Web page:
Larry Torres

The two witches gazed up from the ground, astounded because their spell would cause the broom not only to fly through space, but also through time. They had no idea just when and where Ole Johnny would turn up.

It had been one of those long hot nights in New Mexico, when sleep would just not come. Regardless of all the tossing and turning, Ole Johnny Mudd was wide awake. He stood and just sat on the edge of the rocking chair restlessly. Slowly he got up and walked over to the kitchen, planning to get a drink of water from the pail that he kept on top of the cupboard. He lowered the dipper into the water, all the while gazing out into the full moon of August. Just as he started to quench his thirst, he heard a strange sort of cackle outside, underneath the trees by the river. It sounded like two old ladies whispering to each other.

Carefully he peered out the door and a few paces away he saw two old crones mixing the blood of a rooster with the blood of a snake as they muttered an incantation. Without thinking, Ole Johnny Mudd leaned forward to listen a little better and accidentally he took hold of an old broom that was leaning nearby. It was the witches' magic broom, and the minute he touched it, it took off flying through the air, dragging Ole Johnny Mudd up into the air as well.

The two witches gazed up from the ground, astounded because their spell would cause the broom not only to fly through space but also through time. They had no idea just when and where Ole Johnny would turn up. In the meantime, he clung on to the broomstick for dear life. The broom seemed to have a mind of its own though, and it flew far toward the east, landing at Sleepy Hollow Cemetery, where Old Johnny Mudd could discern a lady sitting quietly in front of a tombstone.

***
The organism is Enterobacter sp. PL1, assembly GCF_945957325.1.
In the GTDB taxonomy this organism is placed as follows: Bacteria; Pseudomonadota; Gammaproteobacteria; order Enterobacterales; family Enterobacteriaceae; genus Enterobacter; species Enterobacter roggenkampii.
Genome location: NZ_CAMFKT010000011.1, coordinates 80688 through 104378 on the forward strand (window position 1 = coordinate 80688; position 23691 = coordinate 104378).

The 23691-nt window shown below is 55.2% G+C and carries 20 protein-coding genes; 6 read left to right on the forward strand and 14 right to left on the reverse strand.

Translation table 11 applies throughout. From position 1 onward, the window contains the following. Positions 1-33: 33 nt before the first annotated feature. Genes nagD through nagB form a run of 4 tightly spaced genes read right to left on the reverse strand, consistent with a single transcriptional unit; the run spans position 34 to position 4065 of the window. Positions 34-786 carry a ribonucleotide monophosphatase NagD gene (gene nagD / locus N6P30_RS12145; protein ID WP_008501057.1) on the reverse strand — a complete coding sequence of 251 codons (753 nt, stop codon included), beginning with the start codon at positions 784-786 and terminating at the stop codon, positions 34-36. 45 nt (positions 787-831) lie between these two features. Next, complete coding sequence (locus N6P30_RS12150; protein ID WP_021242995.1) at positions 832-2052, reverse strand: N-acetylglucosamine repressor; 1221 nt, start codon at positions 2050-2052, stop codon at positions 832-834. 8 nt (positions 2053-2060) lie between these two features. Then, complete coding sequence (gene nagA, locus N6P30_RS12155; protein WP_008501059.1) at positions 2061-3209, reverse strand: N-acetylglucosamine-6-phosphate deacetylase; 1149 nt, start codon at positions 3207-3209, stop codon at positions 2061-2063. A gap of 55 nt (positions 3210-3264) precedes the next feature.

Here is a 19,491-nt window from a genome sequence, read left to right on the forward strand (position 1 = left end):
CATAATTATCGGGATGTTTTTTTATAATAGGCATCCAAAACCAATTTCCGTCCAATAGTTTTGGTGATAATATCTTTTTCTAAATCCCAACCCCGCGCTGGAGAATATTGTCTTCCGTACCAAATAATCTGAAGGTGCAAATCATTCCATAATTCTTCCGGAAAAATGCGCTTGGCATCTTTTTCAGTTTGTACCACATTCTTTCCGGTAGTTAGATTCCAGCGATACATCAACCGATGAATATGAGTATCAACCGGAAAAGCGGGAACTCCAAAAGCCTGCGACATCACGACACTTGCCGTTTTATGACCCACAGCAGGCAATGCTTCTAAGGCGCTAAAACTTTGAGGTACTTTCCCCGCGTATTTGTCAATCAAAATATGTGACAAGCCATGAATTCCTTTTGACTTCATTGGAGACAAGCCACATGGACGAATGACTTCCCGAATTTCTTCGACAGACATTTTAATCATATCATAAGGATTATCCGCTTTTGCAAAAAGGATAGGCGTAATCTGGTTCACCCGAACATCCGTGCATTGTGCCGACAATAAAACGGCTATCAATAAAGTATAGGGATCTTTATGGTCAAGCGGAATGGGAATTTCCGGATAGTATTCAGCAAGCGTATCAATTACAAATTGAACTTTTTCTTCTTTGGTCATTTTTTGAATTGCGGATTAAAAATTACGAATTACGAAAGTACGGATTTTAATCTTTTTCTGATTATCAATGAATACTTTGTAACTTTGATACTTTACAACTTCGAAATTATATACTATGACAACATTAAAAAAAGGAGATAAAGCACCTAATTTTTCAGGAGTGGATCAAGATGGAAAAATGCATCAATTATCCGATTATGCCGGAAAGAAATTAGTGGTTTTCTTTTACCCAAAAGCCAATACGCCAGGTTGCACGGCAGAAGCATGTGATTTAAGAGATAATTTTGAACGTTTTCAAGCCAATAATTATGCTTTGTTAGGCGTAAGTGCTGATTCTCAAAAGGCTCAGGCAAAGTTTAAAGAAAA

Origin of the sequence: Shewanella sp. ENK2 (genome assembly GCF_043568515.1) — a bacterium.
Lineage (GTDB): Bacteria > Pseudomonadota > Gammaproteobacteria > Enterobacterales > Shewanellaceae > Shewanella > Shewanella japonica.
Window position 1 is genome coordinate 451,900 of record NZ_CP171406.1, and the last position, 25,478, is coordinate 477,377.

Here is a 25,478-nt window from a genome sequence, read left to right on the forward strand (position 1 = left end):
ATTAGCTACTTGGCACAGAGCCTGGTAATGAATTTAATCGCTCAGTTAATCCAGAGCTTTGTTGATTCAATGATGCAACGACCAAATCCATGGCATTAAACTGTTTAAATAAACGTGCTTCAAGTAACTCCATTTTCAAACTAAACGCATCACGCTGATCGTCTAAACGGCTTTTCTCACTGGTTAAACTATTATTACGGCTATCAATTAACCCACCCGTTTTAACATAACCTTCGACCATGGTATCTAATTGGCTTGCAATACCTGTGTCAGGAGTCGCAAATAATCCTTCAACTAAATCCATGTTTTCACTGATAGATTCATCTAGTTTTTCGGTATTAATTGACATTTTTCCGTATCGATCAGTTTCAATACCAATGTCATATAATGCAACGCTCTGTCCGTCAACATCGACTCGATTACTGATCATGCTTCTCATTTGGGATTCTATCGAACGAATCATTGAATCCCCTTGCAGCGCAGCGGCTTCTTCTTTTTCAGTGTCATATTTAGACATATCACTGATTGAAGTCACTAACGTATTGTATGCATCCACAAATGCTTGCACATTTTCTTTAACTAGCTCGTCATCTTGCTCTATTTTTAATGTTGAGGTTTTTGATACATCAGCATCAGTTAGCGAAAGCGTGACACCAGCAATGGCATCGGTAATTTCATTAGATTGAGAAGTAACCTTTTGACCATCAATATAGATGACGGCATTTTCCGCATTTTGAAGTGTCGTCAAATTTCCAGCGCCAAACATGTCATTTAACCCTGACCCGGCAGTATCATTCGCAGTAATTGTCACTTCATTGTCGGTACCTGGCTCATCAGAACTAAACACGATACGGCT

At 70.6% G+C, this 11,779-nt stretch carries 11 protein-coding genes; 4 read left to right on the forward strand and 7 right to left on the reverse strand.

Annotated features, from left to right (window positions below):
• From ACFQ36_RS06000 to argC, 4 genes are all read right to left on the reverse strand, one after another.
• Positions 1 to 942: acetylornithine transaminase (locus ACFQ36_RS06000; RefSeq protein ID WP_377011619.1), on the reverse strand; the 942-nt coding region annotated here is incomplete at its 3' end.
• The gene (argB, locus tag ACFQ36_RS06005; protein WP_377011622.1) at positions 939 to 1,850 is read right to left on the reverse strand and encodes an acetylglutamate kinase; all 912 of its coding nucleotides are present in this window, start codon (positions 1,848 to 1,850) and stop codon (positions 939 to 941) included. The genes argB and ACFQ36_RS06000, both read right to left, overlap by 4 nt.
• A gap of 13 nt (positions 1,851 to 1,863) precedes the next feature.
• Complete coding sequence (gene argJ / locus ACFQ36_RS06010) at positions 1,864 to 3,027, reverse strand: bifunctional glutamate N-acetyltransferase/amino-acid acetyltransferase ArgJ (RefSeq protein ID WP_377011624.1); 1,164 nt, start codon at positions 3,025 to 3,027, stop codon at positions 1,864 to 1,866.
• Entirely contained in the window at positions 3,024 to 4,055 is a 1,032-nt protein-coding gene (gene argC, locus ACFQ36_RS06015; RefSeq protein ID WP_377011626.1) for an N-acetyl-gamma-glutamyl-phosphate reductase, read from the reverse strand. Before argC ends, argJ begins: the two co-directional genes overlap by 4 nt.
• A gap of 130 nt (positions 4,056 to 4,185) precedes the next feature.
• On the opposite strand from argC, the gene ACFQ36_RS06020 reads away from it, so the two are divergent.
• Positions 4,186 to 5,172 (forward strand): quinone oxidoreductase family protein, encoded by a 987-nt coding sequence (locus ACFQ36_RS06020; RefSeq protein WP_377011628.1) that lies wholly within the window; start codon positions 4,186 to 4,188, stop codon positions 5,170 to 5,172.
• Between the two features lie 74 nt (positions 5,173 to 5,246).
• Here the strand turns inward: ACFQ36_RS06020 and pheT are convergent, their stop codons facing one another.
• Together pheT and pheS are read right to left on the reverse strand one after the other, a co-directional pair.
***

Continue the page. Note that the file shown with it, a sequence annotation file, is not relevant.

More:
She seemed very familiar to him, and he thought that she might be a person out of history. He read the three letters on the tombstone. They were L. M. A. Slowly, Ole Johnny Mudd said: "Louisa May Alcott."

When he said her name, the lady lifted her eyes to Ole Johnny Mudd, and she replied: "Yes, that would be me. In life I used to write books for children. My most famous one was titled "Little Women." Ole Johnny Mudd began to quote the first lines from the book:

" 'Christmas won't be Christmas without any presents,' grumbled Jo lying on the rug. 'It's so dreadful to be poor!' sighed Meg, looking down at her old dress. 'I don't think it's fair for some girls to have plenty of pretty things, and other girls nothing at all,' added little Amy, with an injured sniff. 'We've got father and mother, and each other,' said Beth contentedly from her corner.' "

Louisa May Alcott looked at him, pleasantly surprised, especially when Ole Johnny Mudd remarked: "I've also read your 'Little Men' and 'Jo's boys'."

She looked at him and replied: "You must be from somewhere else in the future, because you certainly don't look or sound like anyone from around here."

"I'm not," Ole Johnny Mudd said. "I was brought here into the past when I accidentally grabbed a magic broom and it zoomed me here. I'm from a place that doesn't exist yet in this time zone. It is a State to be called 'New Mexico,' and it won't come into being until the year 1912, but it will be a place where everyone will be able to be and do whatever he chooses, living in peace and harmony."

"You talk just like a friend of mine used to," Louisa May Alcott said. "He was always talking about a perfect place that cannot possibly exist, which he called a 'utopia.' In fact he had gone out to seek this land of never-never in the forest by a lake. I believe you should go meet him as long as you are in his time zone. His name was Henry David Thoreau."

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